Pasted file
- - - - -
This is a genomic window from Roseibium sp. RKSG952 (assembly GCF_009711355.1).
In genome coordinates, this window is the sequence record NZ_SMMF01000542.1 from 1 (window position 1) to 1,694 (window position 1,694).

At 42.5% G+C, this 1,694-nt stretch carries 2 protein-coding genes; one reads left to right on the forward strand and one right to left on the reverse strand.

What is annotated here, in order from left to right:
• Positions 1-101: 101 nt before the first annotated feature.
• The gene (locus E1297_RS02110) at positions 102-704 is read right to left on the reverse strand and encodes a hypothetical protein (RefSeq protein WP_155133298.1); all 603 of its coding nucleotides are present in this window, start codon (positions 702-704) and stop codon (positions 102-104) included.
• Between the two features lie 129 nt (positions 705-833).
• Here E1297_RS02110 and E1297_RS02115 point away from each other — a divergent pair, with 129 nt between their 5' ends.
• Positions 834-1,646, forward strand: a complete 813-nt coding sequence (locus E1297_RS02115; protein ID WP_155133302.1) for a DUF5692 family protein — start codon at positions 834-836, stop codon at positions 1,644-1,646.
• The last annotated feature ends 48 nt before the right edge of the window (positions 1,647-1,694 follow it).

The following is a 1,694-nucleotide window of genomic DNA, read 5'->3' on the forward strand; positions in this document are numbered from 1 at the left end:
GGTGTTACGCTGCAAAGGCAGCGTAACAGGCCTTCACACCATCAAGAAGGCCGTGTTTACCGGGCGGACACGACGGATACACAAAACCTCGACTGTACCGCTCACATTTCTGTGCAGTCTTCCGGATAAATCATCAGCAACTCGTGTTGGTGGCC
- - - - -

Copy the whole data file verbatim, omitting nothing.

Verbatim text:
This is a genomic window from Roseibium sp. RKSG952 (assembly GCF_009711355.1).
In genome coordinates, this window is the sequence record NZ_SMMF01000542.1 from 1 (window position 1) to 1,694 (window position 1,694).

At 42.5% G+C, this 1,694-nt stretch carries 2 protein-coding genes; one reads left to right on the forward strand and one right to left on the reverse strand.

What is annotated here, in order from left to right:
• Positions 1-101: 101 nt before the first annotated feature.
• The gene (locus E1297_RS02110) at positions 102-704 is read right to left on the reverse strand and encodes a hypothetical protein (RefSeq protein WP_155133298.1); all 603 of its coding nucleotides are present in this window, start codon (positions 702-704) and stop codon (positions 102-104) included.
• Between the two features lie 129 nt (positions 705-833).
• Here E1297_RS02110 and E1297_RS02115 point away from each other — a divergent pair, with 129 nt between their 5' ends.
• Positions 834-1,646, forward strand: a complete 813-nt coding sequence (locus E1297_RS02115; protein ID WP_155133302.1) for a DUF5692 family protein — start codon at positions 834-836, stop codon at positions 1,644-1,646.
• The last annotated feature ends 48 nt before the right edge of the window (positions 1,647-1,694 follow it).

The following is a 1,694-nucleotide window of genomic DNA, read 5'->3' on the forward strand; positions in this document are numbered from 1 at the left end:
GGTGTTACGCTGCAAAGGCAGCGTAACAGGCCTTCACACCATCAAGAAGGCCGTGTTTACCGGGCGGACACGACGGATACACAAAACCTCGACTGTACCGCTCACATTTCTGTGCAGTCTTCCGGATAAATCATCAGCAACTCGTGTTGGTGGCC